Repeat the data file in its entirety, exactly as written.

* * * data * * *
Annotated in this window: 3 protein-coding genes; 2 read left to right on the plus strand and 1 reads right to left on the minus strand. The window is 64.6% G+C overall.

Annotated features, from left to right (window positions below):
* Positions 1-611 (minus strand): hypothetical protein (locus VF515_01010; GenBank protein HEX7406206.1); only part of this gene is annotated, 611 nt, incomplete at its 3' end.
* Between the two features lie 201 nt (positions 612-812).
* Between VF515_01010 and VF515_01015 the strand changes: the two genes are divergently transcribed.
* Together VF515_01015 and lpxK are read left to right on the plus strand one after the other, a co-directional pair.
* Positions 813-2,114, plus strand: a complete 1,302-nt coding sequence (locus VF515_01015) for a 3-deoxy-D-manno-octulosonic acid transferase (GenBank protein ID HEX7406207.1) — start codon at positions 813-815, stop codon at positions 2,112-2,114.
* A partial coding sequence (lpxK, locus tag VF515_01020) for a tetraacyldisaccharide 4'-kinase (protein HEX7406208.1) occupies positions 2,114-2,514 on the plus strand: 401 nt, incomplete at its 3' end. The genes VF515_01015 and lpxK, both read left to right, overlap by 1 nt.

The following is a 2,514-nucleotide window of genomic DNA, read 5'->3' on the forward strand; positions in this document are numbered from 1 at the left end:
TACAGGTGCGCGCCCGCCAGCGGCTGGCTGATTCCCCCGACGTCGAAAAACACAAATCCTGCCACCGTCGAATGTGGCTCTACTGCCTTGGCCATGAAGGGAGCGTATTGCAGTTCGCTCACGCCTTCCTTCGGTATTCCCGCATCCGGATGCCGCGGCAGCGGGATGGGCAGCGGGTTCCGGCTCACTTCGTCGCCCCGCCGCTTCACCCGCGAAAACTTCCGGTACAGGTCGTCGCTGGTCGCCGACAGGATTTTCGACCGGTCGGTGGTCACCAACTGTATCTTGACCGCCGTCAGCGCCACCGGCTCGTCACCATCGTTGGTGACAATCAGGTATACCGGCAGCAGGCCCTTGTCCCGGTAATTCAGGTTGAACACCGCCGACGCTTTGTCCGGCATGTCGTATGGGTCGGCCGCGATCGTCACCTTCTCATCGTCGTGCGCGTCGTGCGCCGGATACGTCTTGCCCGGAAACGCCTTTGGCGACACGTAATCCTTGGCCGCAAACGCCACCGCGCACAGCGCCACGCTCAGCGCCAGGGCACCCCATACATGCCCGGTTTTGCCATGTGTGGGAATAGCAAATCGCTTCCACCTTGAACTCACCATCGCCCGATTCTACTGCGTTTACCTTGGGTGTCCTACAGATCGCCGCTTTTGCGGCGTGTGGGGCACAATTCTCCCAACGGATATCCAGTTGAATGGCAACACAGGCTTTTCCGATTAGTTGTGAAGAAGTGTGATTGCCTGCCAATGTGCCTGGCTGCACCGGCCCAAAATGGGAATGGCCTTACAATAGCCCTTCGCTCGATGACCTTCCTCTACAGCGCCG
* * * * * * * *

Annotated in this window: 3 protein-coding genes; 2 read left to right on the plus strand and 1 reads right to left on the minus strand. The window is 64.6% G+C overall.

Annotated features, from left to right (window positions below):
* Positions 1-611 (minus strand): hypothetical protein (locus VF515_01010; GenBank protein HEX7406206.1); only part of this gene is annotated, 611 nt, incomplete at its 3' end.
* Between the two features lie 201 nt (positions 612-812).
* Between VF515_01010 and VF515_01015 the strand changes: the two genes are divergently transcribed.
* Together VF515_01015 and lpxK are read left to right on the plus strand one after the other, a co-directional pair.
* Positions 813-2,114, plus strand: a complete 1,302-nt coding sequence (locus VF515_01015) for a 3-deoxy-D-manno-octulosonic acid transferase (GenBank protein ID HEX7406207.1) — start codon at positions 813-815, stop codon at positions 2,112-2,114.
* A partial coding sequence (lpxK, locus tag VF515_01020) for a tetraacyldisaccharide 4'-kinase (protein HEX7406208.1) occupies positions 2,114-2,514 on the plus strand: 401 nt, incomplete at its 3' end. The genes VF515_01015 and lpxK, both read left to right, overlap by 1 nt.

The following is a 2,514-nucleotide window of genomic DNA, read 5'->3' on the forward strand; positions in this document are numbered from 1 at the left end:
TACAGGTGCGCGCCCGCCAGCGGCTGGCTGATTCCCCCGACGTCGAAAAACACAAATCCTGCCACCGTCGAATGTGGCTCTACTGCCTTGGCCATGAAGGGAGCGTATTGCAGTTCGCTCACGCCTTCCTTCGGTATTCCCGCATCCGGATGCCGCGGCAGCGGGATGGGCAGCGGGTTCCGGCTCACTTCGTCGCCCCGCCGCTTCACCCGCGAAAACTTCCGGTACAGGTCGTCGCTGGTCGCCGACAGGATTTTCGACCGGTCGGTGGTCACCAACTGTATCTTGACCGCCGTCAGCGCCACCGGCTCGTCACCATCGTTGGTGACAATCAGGTATACCGGCAGCAGGCCCTTGTCCCGGTAATTCAGGTTGAACACCGCCGACGCTTTGTCCGGCATGTCGTATGGGTCGGCCGCGATCGTCACCTTCTCATCGTCGTGCGCGTCGTGCGCCGGATACGTCTTGCCCGGAAACGCCTTTGGCGACACGTAATCCTTGGCCGCAAACGCCACCGCGCACAGCGCCACGCTCAGCGCCAGGGCACCCCATACATGCCCGGTTTTGCCATGTGTGGGAATAGCAAATCGCTTCCACCTTGAACTCACCATCGCCCGATTCTACTGCGTTTACCTTGGGTGTCCTACAGATCGCCGCTTTTGCGGCGTGTGGGGCACAATTCTCCCAACGGATATCCAGTTGAATGGCAACACAGGCTTTTCCGATTAGTTGTGAAGAAGTGTGATTGCCTGCCAATGTGCCTGGCTGCACCGGCCCAAAATGGGAATGGCCTTACAATAGCCCTTCGCTCGATGACCTTCCTCTACAGCGCCG